Developmental psychology is a branch of psychology and a scientific approach that aims to explain and analyze how people change from infancy through old age.
Advanced careers such as child, cognitive, clinical and school psychologists heavily involve developmental psychology. An individual with a Ph.D. in Developmental Psychology can be qualified to perform research and teach, and may work for laboratories, research institutes, public research firms and governmental agencies. Some psychologist may also be involved in research and development of ways for the elderly to maintain independence. There are also applied programs, such as youth programs or parent education, where a graduate with a bachelor’s or master’s degree would be qualified. You may also find work as a psychologist by working for museums, educational television or toy companies.
Developmental psychology is a specialized major at some schools, but it’s an integral part of many undergraduate programs in general psychology. Many schools of education and psychology allow students to pursue advanced degree programs in developmental psychology through the doctoral level. The Psy.D. is a clinical degree often based on practical work and examinations rather than a dissertation. In clinical, counseling, school, or health service settings, students usually complete a 1-year internship as part of the doctoral program.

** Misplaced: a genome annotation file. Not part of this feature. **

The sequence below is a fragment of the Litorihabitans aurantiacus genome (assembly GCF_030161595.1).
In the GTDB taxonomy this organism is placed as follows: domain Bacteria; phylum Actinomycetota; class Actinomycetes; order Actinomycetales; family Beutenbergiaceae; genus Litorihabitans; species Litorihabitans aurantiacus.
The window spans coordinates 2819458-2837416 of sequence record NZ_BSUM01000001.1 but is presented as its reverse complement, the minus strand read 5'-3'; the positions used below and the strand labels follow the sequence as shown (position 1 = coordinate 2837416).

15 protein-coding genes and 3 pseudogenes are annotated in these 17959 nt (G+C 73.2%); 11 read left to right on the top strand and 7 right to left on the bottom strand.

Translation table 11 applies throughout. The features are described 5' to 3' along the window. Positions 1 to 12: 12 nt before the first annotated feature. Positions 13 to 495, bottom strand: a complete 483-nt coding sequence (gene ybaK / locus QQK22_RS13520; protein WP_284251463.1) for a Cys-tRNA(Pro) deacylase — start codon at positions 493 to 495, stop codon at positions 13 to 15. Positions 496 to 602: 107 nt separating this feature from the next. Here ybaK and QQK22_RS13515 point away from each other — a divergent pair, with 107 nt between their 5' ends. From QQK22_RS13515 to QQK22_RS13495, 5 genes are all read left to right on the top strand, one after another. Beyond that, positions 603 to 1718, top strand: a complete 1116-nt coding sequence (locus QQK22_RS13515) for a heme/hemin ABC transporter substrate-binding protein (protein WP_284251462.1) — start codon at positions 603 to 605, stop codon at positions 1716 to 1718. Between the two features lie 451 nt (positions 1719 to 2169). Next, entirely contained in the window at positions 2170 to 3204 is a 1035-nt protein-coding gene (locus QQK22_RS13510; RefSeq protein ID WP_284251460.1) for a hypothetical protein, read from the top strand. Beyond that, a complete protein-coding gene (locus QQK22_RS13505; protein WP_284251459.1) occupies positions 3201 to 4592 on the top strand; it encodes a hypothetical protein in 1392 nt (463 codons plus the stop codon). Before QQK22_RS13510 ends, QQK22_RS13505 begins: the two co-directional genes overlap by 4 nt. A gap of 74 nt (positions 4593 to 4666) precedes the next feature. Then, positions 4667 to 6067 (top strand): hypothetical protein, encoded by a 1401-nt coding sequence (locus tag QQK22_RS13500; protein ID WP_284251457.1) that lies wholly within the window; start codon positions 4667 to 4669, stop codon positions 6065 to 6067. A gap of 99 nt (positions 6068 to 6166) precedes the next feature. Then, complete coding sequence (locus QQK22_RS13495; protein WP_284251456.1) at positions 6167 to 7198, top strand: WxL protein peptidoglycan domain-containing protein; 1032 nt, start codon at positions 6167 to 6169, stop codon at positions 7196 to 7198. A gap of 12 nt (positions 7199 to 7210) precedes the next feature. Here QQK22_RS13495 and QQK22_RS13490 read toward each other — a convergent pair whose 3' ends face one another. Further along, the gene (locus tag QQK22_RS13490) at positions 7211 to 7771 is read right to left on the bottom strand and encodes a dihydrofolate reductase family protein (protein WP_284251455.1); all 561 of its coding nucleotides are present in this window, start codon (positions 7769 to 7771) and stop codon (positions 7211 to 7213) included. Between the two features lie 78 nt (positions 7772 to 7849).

School psychologists need an advanced degree and either certification or licensure to work. Common advanced degrees include education specialist degrees (Ed.S.) and doctoral degrees (Ph.D. or Psy.D.). School psychologist programs include coursework in education and psychology because their work addresses both education and mental health components of students’ development.
There are also some online options in the field of psychology, however these options may include both online and in-person requirements. These are some of the online options available:
- Online Bachelor’s Degree Programs in Psychology
- Online Master’s Degree Programs in Psychology
- Online Degree Programs in School Psychology
- Online Master’s Degree Programs in Child Psychology
Providing psychological treatment in a therapeutic setting requires integrity, patience, communication and analytical skills.. In most states, practicing psychology or using the title “psychologist” requires licensure. In all states, psychologists who practice independently must be licensed where they work.
The following are common career paths related to developmental psychology:
- Infant Developmental Psychologist
- Developmental Psychologist
- Licensed Psychologist
- Careers in Psychology and Human Behavior
Employment Outlook and Salary Information
The U.S. Bureau of Labor Statistics (BLS) predicted a 14% increase in employment for psychologists as a whole from 2016-2026 (www.bls.gov). In May 2018, the BLS estimated that psychologists earned a mean annual salary of $79,010. Competition for jobs for psychologists will vary by specialty and level of education obtained. Industrial–organizational psychologists are expected to face competition for positions because of the large number of qualified applicants. Industrial–organizational psychologists with extensive training in quantitative research methods may have a competitive edge. Candidates with a doctoral or education specialist degree and postdoctoral work experience will have the best job opportunities in clinical, counseling, or school psychology positions.